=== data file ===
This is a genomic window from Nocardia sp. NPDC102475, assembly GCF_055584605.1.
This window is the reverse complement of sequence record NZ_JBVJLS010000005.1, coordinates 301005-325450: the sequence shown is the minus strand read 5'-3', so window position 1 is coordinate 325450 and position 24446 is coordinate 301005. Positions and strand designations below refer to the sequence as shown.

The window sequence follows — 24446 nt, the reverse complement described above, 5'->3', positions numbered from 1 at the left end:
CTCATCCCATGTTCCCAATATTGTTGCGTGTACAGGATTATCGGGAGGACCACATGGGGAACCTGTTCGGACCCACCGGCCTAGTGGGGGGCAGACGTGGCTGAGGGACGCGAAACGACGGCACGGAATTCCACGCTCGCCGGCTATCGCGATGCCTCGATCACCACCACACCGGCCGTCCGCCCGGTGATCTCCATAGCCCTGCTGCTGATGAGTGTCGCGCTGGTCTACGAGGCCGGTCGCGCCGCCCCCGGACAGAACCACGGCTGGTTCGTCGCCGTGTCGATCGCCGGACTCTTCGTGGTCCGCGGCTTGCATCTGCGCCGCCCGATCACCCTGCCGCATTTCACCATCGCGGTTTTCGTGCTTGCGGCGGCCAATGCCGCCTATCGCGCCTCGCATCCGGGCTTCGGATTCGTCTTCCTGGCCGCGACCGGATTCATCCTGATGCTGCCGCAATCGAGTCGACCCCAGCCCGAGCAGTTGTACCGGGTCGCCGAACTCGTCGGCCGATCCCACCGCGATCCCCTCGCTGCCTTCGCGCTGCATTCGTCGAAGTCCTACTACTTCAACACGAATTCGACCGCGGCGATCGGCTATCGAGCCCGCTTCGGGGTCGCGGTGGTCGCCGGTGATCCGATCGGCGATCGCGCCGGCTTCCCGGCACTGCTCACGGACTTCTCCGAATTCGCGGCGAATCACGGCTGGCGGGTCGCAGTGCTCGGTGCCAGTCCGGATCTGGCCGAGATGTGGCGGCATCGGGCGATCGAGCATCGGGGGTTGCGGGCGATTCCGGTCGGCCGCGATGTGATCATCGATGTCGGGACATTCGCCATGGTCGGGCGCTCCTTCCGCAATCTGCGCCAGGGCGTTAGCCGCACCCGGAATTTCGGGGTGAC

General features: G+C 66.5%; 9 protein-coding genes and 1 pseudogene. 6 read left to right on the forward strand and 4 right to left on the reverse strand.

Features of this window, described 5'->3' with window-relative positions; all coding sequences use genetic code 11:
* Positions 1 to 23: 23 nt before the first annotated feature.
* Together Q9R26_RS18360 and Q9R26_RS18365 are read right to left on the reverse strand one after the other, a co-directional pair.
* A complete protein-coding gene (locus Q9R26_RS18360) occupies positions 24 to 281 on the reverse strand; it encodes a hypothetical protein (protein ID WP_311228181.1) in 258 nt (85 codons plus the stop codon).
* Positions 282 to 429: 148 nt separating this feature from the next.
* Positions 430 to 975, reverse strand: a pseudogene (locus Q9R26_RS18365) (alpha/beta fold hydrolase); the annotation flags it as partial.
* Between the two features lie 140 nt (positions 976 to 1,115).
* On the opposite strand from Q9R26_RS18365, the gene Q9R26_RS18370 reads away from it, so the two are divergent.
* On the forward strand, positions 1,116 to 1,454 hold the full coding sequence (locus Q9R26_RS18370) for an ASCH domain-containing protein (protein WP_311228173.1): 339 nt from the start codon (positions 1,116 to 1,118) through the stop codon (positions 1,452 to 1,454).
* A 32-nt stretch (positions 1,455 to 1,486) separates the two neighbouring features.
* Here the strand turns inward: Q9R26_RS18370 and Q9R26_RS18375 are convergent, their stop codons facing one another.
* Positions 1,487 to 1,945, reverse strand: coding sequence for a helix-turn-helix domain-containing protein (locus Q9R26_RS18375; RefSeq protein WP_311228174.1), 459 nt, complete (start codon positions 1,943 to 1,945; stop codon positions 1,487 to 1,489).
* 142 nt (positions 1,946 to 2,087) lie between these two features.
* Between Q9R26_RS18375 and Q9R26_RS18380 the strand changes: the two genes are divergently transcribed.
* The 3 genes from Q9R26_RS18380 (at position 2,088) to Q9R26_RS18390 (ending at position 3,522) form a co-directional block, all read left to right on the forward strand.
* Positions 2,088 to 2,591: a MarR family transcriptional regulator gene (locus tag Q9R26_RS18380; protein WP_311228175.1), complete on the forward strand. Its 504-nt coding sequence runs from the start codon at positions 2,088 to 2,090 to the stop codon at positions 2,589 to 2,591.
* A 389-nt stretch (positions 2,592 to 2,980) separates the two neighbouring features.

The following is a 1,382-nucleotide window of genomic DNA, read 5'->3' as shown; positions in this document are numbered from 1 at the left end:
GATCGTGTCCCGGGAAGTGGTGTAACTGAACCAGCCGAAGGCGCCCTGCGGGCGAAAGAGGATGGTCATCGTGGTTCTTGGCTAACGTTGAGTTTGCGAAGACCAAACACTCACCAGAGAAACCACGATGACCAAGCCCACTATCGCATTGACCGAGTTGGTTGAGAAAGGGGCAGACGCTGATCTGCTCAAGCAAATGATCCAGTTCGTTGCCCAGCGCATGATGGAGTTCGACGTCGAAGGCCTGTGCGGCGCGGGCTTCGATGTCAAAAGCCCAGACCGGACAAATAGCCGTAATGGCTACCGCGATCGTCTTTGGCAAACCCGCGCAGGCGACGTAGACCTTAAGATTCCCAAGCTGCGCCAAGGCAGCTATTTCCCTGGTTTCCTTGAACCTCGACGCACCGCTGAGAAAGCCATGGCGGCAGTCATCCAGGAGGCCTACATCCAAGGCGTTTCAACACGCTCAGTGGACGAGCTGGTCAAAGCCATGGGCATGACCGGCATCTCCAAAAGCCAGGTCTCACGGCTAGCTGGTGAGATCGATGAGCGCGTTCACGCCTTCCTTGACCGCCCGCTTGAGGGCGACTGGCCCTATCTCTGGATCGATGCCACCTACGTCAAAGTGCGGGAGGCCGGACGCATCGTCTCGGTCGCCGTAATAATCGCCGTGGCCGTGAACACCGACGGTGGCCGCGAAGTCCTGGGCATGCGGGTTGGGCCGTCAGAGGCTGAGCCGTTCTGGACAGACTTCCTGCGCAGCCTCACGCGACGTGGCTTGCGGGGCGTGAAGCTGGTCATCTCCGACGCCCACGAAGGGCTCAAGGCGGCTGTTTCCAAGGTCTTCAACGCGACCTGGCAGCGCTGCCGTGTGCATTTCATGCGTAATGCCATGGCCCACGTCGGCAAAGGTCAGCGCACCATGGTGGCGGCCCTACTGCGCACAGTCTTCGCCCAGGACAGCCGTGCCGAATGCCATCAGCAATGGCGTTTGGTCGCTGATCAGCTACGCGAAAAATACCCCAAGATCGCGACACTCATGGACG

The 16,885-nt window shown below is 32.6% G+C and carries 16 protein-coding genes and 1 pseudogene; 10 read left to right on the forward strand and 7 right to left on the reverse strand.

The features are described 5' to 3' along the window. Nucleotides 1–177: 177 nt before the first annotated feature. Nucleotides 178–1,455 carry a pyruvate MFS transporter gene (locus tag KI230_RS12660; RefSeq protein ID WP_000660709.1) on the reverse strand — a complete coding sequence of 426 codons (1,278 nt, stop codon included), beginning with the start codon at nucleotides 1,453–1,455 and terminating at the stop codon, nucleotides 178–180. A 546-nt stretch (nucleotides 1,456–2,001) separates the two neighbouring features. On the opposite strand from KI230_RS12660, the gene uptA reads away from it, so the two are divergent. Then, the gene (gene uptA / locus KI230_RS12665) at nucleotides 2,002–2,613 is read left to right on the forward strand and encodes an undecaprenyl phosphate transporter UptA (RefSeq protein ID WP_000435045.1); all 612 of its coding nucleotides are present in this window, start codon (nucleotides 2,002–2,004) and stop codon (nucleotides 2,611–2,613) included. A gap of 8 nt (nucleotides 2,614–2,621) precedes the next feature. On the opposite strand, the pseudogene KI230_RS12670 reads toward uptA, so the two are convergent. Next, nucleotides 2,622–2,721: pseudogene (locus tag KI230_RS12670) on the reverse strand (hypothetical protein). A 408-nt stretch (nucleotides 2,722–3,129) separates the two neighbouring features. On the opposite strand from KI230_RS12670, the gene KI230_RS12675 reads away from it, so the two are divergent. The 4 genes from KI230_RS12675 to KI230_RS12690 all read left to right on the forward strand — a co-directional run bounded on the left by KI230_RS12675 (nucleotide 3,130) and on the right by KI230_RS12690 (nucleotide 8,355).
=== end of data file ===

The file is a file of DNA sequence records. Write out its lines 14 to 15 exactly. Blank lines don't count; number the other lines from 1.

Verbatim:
* On the forward strand, positions 1,116 to 1,454 hold the full coding sequence (locus Q9R26_RS18370) for an ASCH domain-containing protein (protein WP_311228173.1): 339 nt from the start codon (positions 1,116 to 1,118) through the stop codon (positions 1,452 to 1,454).
* A 32-nt stretch (positions 1,455 to 1,486) separates the two neighbouring features.